Mediation has many advantages, but there are also downsides to it that should not be overlooked, warns Philip Hesketh.
Mediation is no longer an esoteric option for the resolution of legal disputes. It has become what the then Master of the Rolls, Sir Anthony Clarke, called for in a speech he made in May 2008. It is ’an integral part of our litigation culture’ . The string of cases following PGF II SA v OMFS Company 1 Ltd  EWCA Civ 1288 shows how the courts have run out of patience with parties unreasonably refusing to mediate, and will readily use costs penalties to demonstrate their displeasure.
Mediation has many advantages, but there are downsides to it also that should not be overlooked.
A significant advantage (at least to clients) of mediation is that it can save considerable costs by ending the litigation early, but mediation itself involves cost. Part of this is the mediator’s fee. The Centre for Effective Dispute Resolution’s (CEDR) Seventh Mediation Audit, published in May 2016, reported the average fee for a junior mediator was £1,545, and £4,500 for more experienced mediators. This fee is usually split between the parties. There may be room hire costs too. In addition, there are the costs of legal preparation and representation. Parties often choose to be represented by solicitor and counsel, so these costs are significant, and usually exceed the mediator’s fee.
In Garritt-Critchley and others v Ronnan and Solarpower PV Ltd  EWHC 1774 (Ch) at paragraph 23, the defendant refused to mediate, arguing the costs of mediation were likely to be as much as their latest offer to settle (£10,000). The judge rejected that, saying: ‘The point is that you compare the costs of a mediation with the costs of a trial. And the costs of a mediation, on any view, would have been far less than the costs of the trial, as both parties’ costs figures demonstrate.’ This is not withstanding the fact that mediation is not guaranteed to settle the claim.
Mediation is clearly a viable alternative to litigation, but only where going to court remains as an option. Without that, a party cannot effectively negotiate.
The amounts that can be saved depends on how early on in the process mediation is attempted. I frequently mediate relatively modest probate disputes where the parties have collectively spent £50,000+ on legal costs. Could the mediation have taken place earlier? Possibly, but mediating too early without sufficient information to make a decision on settlement may mean the parties do not resolve the dispute on the day. The significant increase in the issue fee to £10,000 for some cases will make pre-litigation mediation more attractive.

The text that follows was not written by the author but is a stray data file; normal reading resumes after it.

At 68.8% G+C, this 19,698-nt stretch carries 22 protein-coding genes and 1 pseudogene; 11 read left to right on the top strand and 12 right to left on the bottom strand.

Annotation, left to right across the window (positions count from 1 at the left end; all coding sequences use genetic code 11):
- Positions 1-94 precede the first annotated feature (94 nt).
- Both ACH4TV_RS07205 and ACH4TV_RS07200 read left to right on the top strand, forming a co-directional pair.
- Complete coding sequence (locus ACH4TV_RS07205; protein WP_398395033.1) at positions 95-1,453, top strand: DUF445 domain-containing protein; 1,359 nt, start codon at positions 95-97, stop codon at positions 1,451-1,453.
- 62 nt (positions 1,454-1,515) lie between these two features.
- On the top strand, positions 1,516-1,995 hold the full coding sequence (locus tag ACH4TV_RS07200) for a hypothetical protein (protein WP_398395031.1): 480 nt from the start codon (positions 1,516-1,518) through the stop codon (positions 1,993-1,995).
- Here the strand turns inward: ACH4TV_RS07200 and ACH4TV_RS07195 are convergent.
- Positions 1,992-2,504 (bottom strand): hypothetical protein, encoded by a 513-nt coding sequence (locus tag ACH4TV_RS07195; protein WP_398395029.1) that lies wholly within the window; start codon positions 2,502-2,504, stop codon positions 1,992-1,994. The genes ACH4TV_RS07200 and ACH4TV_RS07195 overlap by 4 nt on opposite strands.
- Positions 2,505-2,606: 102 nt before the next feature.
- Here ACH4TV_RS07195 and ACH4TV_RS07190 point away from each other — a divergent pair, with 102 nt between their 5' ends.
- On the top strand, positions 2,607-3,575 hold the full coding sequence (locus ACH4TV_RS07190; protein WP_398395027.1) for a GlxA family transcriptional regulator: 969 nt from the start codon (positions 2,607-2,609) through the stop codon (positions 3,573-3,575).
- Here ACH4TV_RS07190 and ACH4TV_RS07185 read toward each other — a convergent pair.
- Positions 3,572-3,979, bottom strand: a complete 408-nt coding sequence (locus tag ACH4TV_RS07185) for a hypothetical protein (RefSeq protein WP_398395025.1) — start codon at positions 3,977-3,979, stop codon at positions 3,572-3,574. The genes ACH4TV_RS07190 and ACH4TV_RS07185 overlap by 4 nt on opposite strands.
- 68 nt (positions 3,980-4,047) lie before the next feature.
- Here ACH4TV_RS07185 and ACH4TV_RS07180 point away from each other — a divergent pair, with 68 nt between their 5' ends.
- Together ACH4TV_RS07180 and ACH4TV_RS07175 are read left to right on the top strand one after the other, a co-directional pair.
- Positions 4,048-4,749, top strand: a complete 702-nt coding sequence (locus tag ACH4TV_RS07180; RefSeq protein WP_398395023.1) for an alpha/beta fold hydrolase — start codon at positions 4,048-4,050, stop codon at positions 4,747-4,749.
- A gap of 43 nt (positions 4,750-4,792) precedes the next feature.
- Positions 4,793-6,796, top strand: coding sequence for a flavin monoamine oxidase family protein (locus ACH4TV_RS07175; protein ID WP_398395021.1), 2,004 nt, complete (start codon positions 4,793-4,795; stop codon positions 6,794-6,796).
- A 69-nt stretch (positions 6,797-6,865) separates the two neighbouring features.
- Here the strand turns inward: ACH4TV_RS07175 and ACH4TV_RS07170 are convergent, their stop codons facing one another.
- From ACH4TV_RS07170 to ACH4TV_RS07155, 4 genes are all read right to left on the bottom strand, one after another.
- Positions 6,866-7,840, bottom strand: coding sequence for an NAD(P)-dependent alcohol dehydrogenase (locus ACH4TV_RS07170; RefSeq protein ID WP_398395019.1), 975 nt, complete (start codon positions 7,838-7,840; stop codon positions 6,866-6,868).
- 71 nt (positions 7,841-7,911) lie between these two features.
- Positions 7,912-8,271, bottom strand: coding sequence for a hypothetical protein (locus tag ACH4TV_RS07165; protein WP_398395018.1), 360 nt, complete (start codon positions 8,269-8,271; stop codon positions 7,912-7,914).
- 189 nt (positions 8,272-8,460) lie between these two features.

Mediation can add to the costs of the dispute if it does not result in a settlement on the day. However, this is difficult to quantify, because some issues may be resolved which will have an impact on the overall costs. The CEDR survey reports that 67 per cent of mediations settle on the day, with a further 19 per cent settling shortly after for an aggregate settlement rate of 86 per cent.
On those figures, mediation is clearly an effective device for settling claims, although it should be noted that the results were self-reported by the mediators taking part in the survey. Also, this cannot take into account the proportion of these cases that would have settled later, had there been no mediation.
Given the potential for significant costs savings and the reported success rate, mediation is clearly a viable alternative to litigation, but only where going to court remains as an option. Without that, a party cannot effectively negotiate. There would be no BATNA (best alternative to a negotiated settlement). The effectiveness of mediation, in my opinion, is dependent upon parties’ access to the courts and to skilled litigators.
Mediators are trained to encourage and develop a collaborative, problem-solving approach to the dispute with the parties and their representatives. In reality, however, mediations are, at least at the outset, adversarial, with parties instinctively wanting to persuade the mediator that they have the stronger case. They may also have a very well-developed disregard, to put it no stronger, for the other side. The mediator does not make a decision on the outcome as a judge would do. This is as well, because the mediator has not had full disclosure, or seen the evidence tested under cross-examination, or heard fully reasoned arguments on the legal issues in the case.
Mediation can add to the costs of the dispute if it does not result in a settlement on the day.
In this regard, the mediator’s role differs significantly from that of a judge. This is an advantage to parties who want to have a say in the solution to the dispute. It allows them to be fully heard in a way that is not afforded in a trial, and there is no settlement without their agreement. It allows for creative results over and above what the court has the power to award.
Understanding the mediator’s role is key to making the most out of a mediation. On the other hand, it is a disadvantage if a party wants to create a precedent, needs certainty that the matter will be resolved on the day, or thinks that the other side is bound to shift its position simply because it is attending the mediation.
Ultimately, we are in an age of client choice. A solicitor’s obligation is to give the client sufficient information to allow them to make an informed decision about the risks, disadvantages and potential benefits of mediation and other forms of ADR. One route to the resolution of a legal dispute is a process lasting months or years where the client gives evidence under cross-examination and a judge makes a decision on the outcome with both sides presumably advised that they have a better than 50 per cent chance of success. Mediation is just one of the alternatives to that.